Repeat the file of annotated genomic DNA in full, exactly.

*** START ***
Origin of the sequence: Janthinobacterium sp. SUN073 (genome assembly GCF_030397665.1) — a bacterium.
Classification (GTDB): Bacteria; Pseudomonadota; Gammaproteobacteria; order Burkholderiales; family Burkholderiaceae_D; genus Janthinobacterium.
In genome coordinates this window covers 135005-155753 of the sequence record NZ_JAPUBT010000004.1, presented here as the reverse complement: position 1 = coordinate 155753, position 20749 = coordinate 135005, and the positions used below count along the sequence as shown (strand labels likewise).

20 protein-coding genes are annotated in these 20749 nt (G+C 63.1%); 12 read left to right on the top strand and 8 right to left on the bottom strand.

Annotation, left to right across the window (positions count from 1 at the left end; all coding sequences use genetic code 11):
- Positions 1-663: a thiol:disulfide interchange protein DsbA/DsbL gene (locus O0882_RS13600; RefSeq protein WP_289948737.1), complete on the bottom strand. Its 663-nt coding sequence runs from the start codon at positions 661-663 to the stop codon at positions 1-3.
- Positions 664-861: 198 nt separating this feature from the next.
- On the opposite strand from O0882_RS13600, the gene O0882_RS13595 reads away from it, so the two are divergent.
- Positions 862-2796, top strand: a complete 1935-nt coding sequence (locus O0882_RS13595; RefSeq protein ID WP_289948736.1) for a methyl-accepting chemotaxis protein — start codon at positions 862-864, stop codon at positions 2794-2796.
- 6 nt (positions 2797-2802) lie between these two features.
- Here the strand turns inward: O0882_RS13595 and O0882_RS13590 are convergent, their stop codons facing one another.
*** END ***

Origin of the sequence: Janthinobacterium sp. SUN073 (genome assembly GCF_030397665.1) — a bacterium.
Classification (GTDB): Bacteria; Pseudomonadota; Gammaproteobacteria; order Burkholderiales; family Burkholderiaceae_D; genus Janthinobacterium.
In genome coordinates this window covers 135005-155753 of the sequence record NZ_JAPUBT010000004.1, presented here as the reverse complement: position 1 = coordinate 155753, position 20749 = coordinate 135005, and the positions used below count along the sequence as shown (strand labels likewise).

20 protein-coding genes are annotated in these 20749 nt (G+C 63.1%); 12 read left to right on the top strand and 8 right to left on the bottom strand.

Annotation, left to right across the window (positions count from 1 at the left end; all coding sequences use genetic code 11):
- Positions 1-663: a thiol:disulfide interchange protein DsbA/DsbL gene (locus O0882_RS13600; RefSeq protein WP_289948737.1), complete on the bottom strand. Its 663-nt coding sequence runs from the start codon at positions 661-663 to the stop codon at positions 1-3.
- Positions 664-861: 198 nt separating this feature from the next.
- On the opposite strand from O0882_RS13600, the gene O0882_RS13595 reads away from it, so the two are divergent.
- Positions 862-2796, top strand: a complete 1935-nt coding sequence (locus O0882_RS13595; RefSeq protein ID WP_289948736.1) for a methyl-accepting chemotaxis protein — start codon at positions 862-864, stop codon at positions 2794-2796.
- 6 nt (positions 2797-2802) lie between these two features.
- Here the strand turns inward: O0882_RS13595 and O0882_RS13590 are convergent, their stop codons facing one another.